On Monday, Wells Fargo reached an agreement to pay $4 million after federal consumer protection officials say the company charged unnecessary late fees. In addition, the company is required to refund $410,000 to all customers affected by the illegal charges between 2010 and 2013. Like many other institutions, Wells Fargo provides education loan options to students in need of higher education financing and is responsible for administering them or allocating responsibility to a qualified servicer.
Consumer Financial Protection Bureau (CFPB) Director Richard Cordray said, “Wells Fargo hit borrowers with illegal fees and deprived others of critical information needed to effectively manage their student loan accounts. Consumers should be able to rely on their servicer to process and credit payments correctly and to provide accurate and timely information and we will continue our work to improve the student loan servicing market.”
The bureau also found that Wells Fargo did not give borrowers an explanation regarding how it divided single payments within multiple loans. Moreover, Wells Fargo did not let customers know they could decide how the payments were set up–which, could have prevented the illegal late fees. In the billing statements, there were no clear instructions stating that partial payments could be made in order to decrease student debt.
Furthermore, when the company gave incorrect information to credit reporting agencies–it did not revise the data. Plus, the bank had set up the illegal late fees for some borrowers even when payments were made on time.
To illustrate, they charged late fees when customers paid on the last day of their grace period–which, was still within the scheduled time for payment. After leaving school, student loan borrowers are often given a six month grace period before starting a repayment plan.
When Wells Fargo’s customers did not meet the grace period requirements, the government found they were not accurately reported to credit bureaus. Investigators also noted that Wells Fargo had deliberately spread out payments, across multiple loans, in an effort to charge late fees. They told customers that paying less than the full amount due would not go towards load debt reduction. The truth is partial payments actually could count towards one loan in an account.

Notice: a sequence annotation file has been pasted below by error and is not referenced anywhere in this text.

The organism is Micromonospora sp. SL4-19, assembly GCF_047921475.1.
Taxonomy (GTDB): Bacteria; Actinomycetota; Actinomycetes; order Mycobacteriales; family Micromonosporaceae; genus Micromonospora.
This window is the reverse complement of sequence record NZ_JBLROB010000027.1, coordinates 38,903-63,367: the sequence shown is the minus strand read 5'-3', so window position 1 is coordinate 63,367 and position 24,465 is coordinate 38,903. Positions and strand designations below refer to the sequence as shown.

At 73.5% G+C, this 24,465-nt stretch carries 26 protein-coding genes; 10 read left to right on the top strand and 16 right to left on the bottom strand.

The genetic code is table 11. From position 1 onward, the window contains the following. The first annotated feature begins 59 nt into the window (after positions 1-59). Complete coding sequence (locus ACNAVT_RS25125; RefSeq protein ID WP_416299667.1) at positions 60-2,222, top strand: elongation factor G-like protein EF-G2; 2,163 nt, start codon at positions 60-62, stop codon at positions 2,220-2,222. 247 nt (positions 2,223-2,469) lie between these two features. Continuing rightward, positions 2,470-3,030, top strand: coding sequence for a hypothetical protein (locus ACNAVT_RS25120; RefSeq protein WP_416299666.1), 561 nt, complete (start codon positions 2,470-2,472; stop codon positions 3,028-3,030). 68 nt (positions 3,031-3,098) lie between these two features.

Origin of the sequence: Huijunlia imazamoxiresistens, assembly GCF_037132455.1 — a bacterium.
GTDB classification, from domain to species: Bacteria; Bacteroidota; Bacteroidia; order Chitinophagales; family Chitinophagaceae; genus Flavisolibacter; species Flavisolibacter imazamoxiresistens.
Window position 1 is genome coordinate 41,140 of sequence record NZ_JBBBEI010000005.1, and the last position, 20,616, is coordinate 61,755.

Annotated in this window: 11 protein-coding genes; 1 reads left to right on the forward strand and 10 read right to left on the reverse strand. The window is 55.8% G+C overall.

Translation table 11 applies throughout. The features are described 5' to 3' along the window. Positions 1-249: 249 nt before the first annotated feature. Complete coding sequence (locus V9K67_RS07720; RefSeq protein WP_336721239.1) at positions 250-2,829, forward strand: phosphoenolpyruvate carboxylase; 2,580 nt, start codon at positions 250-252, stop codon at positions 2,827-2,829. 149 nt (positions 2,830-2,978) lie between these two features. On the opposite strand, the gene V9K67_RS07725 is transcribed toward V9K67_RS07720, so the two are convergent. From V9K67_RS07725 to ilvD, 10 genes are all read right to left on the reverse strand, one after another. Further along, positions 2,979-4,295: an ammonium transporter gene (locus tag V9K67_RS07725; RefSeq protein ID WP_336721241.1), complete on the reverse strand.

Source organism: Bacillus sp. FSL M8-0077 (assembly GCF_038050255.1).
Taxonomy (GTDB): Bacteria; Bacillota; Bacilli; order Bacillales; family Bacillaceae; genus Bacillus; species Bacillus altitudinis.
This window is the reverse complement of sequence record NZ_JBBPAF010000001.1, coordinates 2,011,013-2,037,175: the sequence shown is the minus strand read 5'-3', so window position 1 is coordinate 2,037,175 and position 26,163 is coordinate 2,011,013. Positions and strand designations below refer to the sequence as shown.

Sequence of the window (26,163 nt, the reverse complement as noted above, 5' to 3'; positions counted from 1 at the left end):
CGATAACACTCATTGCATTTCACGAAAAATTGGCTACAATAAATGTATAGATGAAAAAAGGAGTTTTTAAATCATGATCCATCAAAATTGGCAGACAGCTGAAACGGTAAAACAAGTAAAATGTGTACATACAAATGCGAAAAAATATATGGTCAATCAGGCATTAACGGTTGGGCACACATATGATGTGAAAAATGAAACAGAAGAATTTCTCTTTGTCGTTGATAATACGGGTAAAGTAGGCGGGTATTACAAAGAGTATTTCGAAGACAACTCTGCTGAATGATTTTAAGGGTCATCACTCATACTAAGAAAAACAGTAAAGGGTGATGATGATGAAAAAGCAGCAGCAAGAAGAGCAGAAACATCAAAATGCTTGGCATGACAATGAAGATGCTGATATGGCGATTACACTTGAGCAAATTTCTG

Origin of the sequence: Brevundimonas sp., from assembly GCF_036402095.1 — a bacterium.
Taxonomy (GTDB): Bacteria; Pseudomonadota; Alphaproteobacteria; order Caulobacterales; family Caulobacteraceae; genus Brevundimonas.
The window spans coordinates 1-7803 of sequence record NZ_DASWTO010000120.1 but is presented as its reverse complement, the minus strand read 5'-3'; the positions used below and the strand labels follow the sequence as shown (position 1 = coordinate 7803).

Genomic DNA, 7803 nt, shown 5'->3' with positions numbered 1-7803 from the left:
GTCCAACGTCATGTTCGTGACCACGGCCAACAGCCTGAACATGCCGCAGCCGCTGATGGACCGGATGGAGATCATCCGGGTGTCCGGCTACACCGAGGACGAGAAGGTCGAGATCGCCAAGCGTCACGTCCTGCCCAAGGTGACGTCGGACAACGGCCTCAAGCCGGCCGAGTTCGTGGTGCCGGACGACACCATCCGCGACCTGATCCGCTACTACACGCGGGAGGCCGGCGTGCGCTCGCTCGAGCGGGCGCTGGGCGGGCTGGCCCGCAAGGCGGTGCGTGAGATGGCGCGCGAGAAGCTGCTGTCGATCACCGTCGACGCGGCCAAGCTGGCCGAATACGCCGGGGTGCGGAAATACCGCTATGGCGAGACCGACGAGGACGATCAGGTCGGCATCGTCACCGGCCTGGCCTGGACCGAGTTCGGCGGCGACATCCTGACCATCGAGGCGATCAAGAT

After refunding the $410,000, Wells Fargo also has to pay a $3.6 million fine to the CFPB. Wells Fargo has to refund their affected customers within 90 days. Before that time, they also have to submit a plan to identify those customers. Currently, Wells Fargo has around 1.3 million student loan customers. In response, Wells Fargo said it has changed their methods of handling student loans, payments, and late fees. They claim they have addressed all concerns, and deny the charges.
Wells Fargo spokesman Jason Vasquez stated, “We did not agree with the CFPB’s assertions. We have voluntarily agreed to resolve the bureau’s concerns so that we can put the matter behind us.” According to the bank, the issues found their root in a system coding error that was noticed and corrected several years ago. The consent order also brought in loan payment procedures that were phased out or fixed five years ago.
Wells Fargo also issued this statement, “Today’s consent order with the CFPB resolves three areas of concern cited by the bureau related to legacy payment procedures that were retired or improved many years ago, and addresses the impact to a small number of customers.” In addition, the bank has to fix credit report errors and clearly explain how consumers can set up their payments.